"Now you know what it's like to live in my brain...."

by Michael S. Kaplan, published on 2011/02/28 07:01 -05:00, original URI: http://blogs.msdn.com/b/michkap/archive/2011/02/28/10134642.aspx

Where were you at 10:54am on February 28, 2001?

It was a Wednesday, if that helps you remember.

Or, if you are more event oriented, it was the date and time that the "clocked at 6.8" Nisqually intraplate earthquake happened.

I was at work, in Building 9 at Microsoft.

I had come in early that day because I was excited about finding the fix for a bug in the Microsoft Layer for Unicode on Win9x Systems, which was going to be announced soon. In fact Cathy and I got the approval to not turn in our slides for our stodgy sounding Unicode on Downlevel Windows talk at the 18th Internationalization and Unicode conference in Kowloon Bay (HongKong). We broadly hinted that it was something e couldn't talk about yet but they wouldn't regret sticking with us (our slides were technically late at that point, but since both of us were on the committee for the conference we had some ability to influence and plead to not be replaced by a backup talk.

But alas, I digress.

Anyway, I was working on this bug that I had found a fix for, and wanted to make sure it wouldn't cause performance problems.

Going on with me personally, the Multiple Sclerosis was (really just in the few months prior) starting to have a more marked effect on my balance, as I had been moving from an 'occasionally falls down" place to a more "depends on the cane to not fall down all the time" place. and I had moved from mere disequilibrium (where I wouldn't feel unsteady but the ground would suddenly come up at me) to a more overt feeling of unsteadiness that I could no longer ignore but was doing my best to not pay attention to.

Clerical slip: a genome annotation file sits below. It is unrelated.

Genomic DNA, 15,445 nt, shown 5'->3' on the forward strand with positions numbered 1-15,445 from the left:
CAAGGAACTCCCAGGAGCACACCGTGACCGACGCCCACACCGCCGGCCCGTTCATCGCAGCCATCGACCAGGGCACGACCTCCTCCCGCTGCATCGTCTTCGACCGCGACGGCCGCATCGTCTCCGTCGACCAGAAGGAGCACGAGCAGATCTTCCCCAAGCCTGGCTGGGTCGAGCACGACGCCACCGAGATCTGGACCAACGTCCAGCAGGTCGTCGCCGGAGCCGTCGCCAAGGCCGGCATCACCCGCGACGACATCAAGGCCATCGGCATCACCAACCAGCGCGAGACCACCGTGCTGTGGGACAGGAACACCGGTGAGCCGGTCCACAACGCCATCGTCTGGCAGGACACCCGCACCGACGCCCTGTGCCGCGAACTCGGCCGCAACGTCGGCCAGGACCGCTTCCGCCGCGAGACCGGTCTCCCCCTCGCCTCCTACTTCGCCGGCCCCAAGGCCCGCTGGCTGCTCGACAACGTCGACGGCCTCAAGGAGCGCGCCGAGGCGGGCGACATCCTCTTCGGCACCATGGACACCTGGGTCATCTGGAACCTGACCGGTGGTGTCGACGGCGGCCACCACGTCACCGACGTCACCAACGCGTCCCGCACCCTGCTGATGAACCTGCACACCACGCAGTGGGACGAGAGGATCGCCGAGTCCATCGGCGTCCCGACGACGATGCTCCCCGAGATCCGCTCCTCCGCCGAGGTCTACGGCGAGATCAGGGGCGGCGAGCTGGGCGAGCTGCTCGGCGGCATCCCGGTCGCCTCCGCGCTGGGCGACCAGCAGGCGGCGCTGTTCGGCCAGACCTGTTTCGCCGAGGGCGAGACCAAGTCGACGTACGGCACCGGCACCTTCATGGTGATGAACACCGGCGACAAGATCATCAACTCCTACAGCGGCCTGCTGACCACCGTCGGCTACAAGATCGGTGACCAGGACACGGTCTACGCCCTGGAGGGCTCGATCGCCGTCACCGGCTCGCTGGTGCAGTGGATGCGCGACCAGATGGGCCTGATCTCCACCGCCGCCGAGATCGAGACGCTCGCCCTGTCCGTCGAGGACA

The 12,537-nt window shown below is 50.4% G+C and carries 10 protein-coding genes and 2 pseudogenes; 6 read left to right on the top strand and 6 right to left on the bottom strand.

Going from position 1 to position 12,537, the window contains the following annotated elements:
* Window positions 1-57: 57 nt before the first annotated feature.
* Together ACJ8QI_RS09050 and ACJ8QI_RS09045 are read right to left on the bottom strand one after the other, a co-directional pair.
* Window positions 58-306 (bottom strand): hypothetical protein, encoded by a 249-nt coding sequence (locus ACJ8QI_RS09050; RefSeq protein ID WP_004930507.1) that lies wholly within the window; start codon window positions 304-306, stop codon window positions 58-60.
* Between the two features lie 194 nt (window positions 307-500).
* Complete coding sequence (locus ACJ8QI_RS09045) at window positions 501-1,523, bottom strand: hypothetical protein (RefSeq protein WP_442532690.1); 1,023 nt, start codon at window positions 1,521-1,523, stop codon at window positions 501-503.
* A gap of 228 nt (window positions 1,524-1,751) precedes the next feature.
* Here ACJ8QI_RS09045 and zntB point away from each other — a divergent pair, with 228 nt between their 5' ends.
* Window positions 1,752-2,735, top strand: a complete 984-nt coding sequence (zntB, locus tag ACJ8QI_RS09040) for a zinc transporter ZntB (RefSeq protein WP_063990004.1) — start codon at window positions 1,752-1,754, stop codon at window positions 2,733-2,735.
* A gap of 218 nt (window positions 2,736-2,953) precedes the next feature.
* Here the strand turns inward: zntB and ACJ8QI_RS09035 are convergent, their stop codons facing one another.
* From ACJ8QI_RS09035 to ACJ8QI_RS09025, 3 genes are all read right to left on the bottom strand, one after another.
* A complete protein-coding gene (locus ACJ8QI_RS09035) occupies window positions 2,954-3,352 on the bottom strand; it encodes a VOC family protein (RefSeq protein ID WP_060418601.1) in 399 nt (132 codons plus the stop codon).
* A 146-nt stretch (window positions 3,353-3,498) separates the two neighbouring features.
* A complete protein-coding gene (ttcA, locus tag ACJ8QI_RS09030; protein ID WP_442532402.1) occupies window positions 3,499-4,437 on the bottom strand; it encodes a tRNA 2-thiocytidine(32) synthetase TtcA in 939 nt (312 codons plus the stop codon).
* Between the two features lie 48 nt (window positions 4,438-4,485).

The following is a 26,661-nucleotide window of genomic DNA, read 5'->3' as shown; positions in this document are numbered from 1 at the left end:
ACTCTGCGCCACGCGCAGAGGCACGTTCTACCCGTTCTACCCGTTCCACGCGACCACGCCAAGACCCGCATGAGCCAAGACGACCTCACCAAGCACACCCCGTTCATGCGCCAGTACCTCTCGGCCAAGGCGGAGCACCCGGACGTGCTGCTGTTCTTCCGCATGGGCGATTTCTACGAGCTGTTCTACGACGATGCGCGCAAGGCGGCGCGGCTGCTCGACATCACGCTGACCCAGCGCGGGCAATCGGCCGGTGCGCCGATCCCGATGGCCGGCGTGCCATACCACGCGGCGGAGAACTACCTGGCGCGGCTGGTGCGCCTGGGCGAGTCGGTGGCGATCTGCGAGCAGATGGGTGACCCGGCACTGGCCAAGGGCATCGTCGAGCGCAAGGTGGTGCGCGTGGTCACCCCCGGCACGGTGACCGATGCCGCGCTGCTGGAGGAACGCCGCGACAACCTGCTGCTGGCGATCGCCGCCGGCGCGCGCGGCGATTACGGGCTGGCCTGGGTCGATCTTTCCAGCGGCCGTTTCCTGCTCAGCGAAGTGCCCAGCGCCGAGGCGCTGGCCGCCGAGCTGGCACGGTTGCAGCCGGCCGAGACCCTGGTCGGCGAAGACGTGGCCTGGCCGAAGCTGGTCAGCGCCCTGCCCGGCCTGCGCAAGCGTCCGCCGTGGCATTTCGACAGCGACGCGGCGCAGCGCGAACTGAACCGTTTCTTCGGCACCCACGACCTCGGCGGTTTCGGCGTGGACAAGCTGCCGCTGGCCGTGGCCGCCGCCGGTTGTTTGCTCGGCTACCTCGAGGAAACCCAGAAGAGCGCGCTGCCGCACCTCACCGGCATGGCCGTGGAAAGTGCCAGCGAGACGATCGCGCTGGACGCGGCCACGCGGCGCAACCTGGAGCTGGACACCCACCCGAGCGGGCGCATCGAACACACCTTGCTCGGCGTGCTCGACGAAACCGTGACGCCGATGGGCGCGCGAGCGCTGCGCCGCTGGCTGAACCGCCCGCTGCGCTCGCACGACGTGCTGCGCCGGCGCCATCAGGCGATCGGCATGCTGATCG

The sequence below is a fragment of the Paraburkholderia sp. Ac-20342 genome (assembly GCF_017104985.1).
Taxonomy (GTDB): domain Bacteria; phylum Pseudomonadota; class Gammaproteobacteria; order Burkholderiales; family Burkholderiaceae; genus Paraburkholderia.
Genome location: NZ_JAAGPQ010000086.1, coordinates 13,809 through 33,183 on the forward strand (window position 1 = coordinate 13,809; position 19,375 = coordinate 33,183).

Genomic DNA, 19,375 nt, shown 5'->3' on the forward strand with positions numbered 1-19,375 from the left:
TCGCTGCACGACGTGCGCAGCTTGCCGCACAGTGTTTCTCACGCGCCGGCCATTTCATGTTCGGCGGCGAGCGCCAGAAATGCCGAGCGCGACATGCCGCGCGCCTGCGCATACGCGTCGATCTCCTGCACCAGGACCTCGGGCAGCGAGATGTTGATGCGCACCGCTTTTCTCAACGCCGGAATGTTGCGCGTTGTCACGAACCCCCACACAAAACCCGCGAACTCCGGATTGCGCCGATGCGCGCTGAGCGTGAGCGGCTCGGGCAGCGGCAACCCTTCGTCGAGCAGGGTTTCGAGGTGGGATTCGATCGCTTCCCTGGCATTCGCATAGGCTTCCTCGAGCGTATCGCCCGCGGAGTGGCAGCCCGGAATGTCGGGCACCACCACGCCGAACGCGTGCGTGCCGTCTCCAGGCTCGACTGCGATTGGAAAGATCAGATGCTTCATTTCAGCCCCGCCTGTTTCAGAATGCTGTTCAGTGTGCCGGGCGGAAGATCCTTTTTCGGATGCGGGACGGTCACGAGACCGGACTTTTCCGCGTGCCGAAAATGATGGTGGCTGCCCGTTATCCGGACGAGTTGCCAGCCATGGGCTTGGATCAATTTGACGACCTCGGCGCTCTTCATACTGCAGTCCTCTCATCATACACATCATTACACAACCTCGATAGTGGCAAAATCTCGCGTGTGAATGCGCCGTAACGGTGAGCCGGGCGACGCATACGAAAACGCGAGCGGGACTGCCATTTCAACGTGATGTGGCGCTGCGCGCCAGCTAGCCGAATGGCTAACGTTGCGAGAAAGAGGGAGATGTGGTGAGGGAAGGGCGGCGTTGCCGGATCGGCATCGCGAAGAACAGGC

People in the hallway were making noise all of the sudden. So I grabbed my cane and got up to investigate.

Everyone described what was happening with us all pretty much poking our heads out of our office doors, basically standing in our door frames because of some vague notion that this would be safer.

We were a bunch of n00bs when it came to earthquakes, and all of my previous seismic experience (time spent in Japan and in Southern California) usually involved my being somewhat intoxicated and/or romantically entangled, so it wasn't like I had much to add anyway.

I didn't feel anything different, though.

My world had been going topsy turvy all the time now. Though I did have one comment on the matter that I made to the people looking out into the hallway:

Now you know, now you know what it's like to live in my brain.

We had no injuries; the epicenter was far away from us.

And we did all get back to work after that, and much later when an "emergency procedure" manual showed up in all our offices, even the page explaining what to do in case of volcanic eruption (call reception, don't leave the building or touch lava) had a slight edge to it beyond the obvious humor, since if we could feel an earthquake did lava seem so very out of the question?

Of course those manuals are gone, so we have no idea what to do In Case of Lava....

But alas, I digress again.

Anyway, there you go -- my experience of the Nisqually intraplate earthquake of 2001. It was good it happened late enough that people were around or I may not have even noticed the ~46 seconds that everyone in the Pacific Northwest got a little bit of what it was like to be me....

You're welcome, of course.

John Cowan on 28 Feb 2011 11:01 AM:

Heard at a political rally:

"What do we want?"


"When do we want it?"


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